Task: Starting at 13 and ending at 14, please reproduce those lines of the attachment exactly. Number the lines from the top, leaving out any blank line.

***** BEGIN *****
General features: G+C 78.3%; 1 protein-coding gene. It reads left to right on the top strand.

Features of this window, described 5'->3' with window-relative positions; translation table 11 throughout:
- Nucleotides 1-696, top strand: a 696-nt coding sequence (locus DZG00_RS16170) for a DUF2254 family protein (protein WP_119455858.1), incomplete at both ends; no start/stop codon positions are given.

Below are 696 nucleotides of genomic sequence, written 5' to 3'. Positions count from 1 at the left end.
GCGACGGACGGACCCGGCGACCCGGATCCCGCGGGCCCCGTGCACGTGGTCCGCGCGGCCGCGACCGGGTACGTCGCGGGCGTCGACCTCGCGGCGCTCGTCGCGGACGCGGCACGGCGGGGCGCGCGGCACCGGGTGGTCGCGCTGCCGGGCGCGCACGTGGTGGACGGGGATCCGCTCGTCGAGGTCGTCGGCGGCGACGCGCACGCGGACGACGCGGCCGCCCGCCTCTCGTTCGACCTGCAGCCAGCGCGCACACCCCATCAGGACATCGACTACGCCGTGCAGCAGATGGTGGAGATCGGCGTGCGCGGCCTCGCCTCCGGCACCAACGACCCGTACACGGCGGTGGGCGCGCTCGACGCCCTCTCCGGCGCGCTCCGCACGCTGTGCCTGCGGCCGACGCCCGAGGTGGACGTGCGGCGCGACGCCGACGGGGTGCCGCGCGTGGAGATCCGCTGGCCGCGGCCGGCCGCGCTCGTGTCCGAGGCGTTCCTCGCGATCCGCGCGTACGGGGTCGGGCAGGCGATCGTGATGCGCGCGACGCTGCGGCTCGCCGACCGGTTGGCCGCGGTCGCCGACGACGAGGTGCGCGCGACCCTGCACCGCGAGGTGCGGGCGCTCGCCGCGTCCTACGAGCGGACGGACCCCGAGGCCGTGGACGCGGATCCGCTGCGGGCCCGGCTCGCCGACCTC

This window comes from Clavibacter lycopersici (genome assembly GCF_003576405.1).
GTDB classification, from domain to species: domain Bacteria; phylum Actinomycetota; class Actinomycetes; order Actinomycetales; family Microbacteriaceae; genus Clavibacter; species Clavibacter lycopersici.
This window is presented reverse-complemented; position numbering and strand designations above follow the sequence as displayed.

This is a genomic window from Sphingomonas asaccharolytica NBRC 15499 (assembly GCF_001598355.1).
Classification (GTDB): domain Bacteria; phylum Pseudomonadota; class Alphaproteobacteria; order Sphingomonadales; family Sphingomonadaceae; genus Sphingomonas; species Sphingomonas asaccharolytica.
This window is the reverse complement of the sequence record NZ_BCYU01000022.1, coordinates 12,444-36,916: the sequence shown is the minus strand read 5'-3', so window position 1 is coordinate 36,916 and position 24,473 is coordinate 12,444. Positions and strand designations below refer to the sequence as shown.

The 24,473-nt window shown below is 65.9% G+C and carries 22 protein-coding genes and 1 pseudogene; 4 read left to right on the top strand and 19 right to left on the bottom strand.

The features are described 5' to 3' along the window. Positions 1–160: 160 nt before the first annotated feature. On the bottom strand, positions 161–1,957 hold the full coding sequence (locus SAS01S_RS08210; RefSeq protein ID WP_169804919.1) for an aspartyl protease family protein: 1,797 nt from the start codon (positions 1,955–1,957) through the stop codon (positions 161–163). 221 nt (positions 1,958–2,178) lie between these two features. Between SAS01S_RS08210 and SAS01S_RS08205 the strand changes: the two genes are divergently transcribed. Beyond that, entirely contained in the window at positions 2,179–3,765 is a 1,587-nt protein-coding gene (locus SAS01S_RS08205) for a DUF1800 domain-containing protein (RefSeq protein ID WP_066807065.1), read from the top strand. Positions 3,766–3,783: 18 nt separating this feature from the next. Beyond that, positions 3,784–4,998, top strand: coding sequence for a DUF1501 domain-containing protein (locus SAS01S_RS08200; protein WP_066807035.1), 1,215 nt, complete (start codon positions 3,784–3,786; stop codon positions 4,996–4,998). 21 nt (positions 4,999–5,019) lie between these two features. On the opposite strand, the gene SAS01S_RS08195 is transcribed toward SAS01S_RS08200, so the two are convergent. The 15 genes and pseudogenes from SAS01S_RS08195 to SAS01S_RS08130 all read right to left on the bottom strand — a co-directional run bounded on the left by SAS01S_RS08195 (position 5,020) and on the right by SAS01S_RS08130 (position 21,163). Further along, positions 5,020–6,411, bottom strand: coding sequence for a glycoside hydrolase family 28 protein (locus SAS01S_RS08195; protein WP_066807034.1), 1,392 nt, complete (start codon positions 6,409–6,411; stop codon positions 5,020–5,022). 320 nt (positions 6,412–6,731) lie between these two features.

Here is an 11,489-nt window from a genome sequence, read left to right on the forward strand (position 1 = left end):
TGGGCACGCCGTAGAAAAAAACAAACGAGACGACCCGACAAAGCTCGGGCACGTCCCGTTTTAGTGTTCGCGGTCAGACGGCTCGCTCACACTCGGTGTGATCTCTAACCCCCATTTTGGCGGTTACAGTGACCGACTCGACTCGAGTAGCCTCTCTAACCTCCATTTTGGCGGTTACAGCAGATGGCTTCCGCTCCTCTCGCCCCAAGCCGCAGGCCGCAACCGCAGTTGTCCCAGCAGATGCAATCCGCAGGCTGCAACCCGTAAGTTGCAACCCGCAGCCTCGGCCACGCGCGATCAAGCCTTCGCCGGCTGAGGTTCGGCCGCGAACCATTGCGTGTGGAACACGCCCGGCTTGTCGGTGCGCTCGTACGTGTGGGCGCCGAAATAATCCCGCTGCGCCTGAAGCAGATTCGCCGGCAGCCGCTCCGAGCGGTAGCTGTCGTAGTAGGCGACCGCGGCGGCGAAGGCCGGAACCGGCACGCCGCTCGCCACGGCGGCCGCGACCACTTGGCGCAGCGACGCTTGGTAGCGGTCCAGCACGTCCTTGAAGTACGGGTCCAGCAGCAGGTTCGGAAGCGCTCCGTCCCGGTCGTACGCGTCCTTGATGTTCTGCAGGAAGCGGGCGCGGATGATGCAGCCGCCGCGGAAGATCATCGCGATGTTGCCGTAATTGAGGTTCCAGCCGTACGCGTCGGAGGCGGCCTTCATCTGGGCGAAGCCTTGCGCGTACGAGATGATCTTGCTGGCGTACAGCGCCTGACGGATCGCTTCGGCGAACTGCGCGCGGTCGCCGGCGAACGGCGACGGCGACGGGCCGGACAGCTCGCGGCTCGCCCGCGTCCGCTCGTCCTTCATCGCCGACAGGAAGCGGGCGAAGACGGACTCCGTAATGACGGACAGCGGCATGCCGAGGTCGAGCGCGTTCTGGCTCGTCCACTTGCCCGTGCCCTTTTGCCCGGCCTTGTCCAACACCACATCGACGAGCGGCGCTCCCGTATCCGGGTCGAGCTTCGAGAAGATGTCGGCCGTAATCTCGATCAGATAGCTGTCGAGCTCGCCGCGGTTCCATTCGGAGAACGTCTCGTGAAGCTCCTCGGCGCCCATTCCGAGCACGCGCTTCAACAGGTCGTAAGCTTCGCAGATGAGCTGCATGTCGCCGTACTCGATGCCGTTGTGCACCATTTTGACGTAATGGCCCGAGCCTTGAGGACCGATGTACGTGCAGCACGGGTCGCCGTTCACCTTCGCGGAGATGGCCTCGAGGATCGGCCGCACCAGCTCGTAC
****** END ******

The features are described 5' to 3' along the window. Positions 1–160: 160 nt before the first annotated feature. On the bottom strand, positions 161–1,957 hold the full coding sequence (locus SAS01S_RS08210; RefSeq protein ID WP_169804919.1) for an aspartyl protease family protein: 1,797 nt from the start codon (positions 1,955–1,957) through the stop codon (positions 161–163). 221 nt (positions 1,958–2,178) lie between these two features. Between SAS01S_RS08210 and SAS01S_RS08205 the strand changes: the two genes are divergently transcribed. Beyond that, entirely contained in the window at positions 2,179–3,765 is a 1,587-nt protein-coding gene (locus SAS01S_RS08205) for a DUF1800 domain-containing protein (RefSeq protein ID WP_066807065.1), read from the top strand. Positions 3,766–3,783: 18 nt separating this feature from the next. Beyond that, positions 3,784–4,998, top strand: coding sequence for a DUF1501 domain-containing protein (locus SAS01S_RS08200; protein WP_066807035.1), 1,215 nt, complete (start codon positions 3,784–3,786; stop codon positions 4,996–4,998). 21 nt (positions 4,999–5,019) lie between these two features. On the opposite strand, the gene SAS01S_RS08195 is transcribed toward SAS01S_RS08200, so the two are convergent. The 15 genes and pseudogenes from SAS01S_RS08195 to SAS01S_RS08130 all read right to left on the bottom strand — a co-directional run bounded on the left by SAS01S_RS08195 (position 5,020) and on the right by SAS01S_RS08130 (position 21,163). Further along, positions 5,020–6,411, bottom strand: coding sequence for a glycoside hydrolase family 28 protein (locus SAS01S_RS08195; protein WP_066807034.1), 1,392 nt, complete (start codon positions 6,409–6,411; stop codon positions 5,020–5,022). 320 nt (positions 6,412–6,731) lie between these two features.

Here is an 11,489-nt window from a genome sequence, read left to right on the forward strand (position 1 = left end):